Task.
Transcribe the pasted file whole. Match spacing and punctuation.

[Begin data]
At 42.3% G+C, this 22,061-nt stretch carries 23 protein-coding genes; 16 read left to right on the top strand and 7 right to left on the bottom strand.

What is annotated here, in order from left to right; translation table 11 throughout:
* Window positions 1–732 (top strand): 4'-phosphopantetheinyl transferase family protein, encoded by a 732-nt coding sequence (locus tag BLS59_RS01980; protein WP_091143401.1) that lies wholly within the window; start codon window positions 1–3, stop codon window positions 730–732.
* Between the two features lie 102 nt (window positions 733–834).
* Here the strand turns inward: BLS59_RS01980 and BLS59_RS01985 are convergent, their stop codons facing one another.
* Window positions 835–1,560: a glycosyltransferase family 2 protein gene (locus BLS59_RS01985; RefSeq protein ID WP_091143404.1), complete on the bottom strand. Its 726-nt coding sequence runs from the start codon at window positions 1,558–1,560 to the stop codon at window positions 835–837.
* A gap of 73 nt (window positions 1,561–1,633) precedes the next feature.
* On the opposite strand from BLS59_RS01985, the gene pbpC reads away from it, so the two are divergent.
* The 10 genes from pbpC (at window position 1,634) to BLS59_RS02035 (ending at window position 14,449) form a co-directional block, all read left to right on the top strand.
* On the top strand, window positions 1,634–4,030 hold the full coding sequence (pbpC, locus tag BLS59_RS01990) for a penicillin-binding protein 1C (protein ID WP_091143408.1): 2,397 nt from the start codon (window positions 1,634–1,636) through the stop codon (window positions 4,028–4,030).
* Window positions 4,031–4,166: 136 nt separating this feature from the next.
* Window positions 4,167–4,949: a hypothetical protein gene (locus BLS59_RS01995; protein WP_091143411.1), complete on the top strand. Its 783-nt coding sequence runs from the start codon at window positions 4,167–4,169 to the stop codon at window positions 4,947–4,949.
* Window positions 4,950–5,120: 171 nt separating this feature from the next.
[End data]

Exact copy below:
At 42.3% G+C, this 22,061-nt stretch carries 23 protein-coding genes; 16 read left to right on the top strand and 7 right to left on the bottom strand.

What is annotated here, in order from left to right; translation table 11 throughout:
* Window positions 1–732 (top strand): 4'-phosphopantetheinyl transferase family protein, encoded by a 732-nt coding sequence (locus tag BLS59_RS01980; protein WP_091143401.1) that lies wholly within the window; start codon window positions 1–3, stop codon window positions 730–732.
* Between the two features lie 102 nt (window positions 733–834).
* Here the strand turns inward: BLS59_RS01980 and BLS59_RS01985 are convergent, their stop codons facing one another.
* Window positions 835–1,560: a glycosyltransferase family 2 protein gene (locus BLS59_RS01985; RefSeq protein ID WP_091143404.1), complete on the bottom strand. Its 726-nt coding sequence runs from the start codon at window positions 1,558–1,560 to the stop codon at window positions 835–837.
* A gap of 73 nt (window positions 1,561–1,633) precedes the next feature.
* On the opposite strand from BLS59_RS01985, the gene pbpC reads away from it, so the two are divergent.
* The 10 genes from pbpC (at window position 1,634) to BLS59_RS02035 (ending at window position 14,449) form a co-directional block, all read left to right on the top strand.
* On the top strand, window positions 1,634–4,030 hold the full coding sequence (pbpC, locus tag BLS59_RS01990) for a penicillin-binding protein 1C (protein ID WP_091143408.1): 2,397 nt from the start codon (window positions 1,634–1,636) through the stop codon (window positions 4,028–4,030).
* Window positions 4,031–4,166: 136 nt separating this feature from the next.
* Window positions 4,167–4,949: a hypothetical protein gene (locus BLS59_RS01995; protein WP_091143411.1), complete on the top strand. Its 783-nt coding sequence runs from the start codon at window positions 4,167–4,169 to the stop codon at window positions 4,947–4,949.
* Window positions 4,950–5,120: 171 nt separating this feature from the next.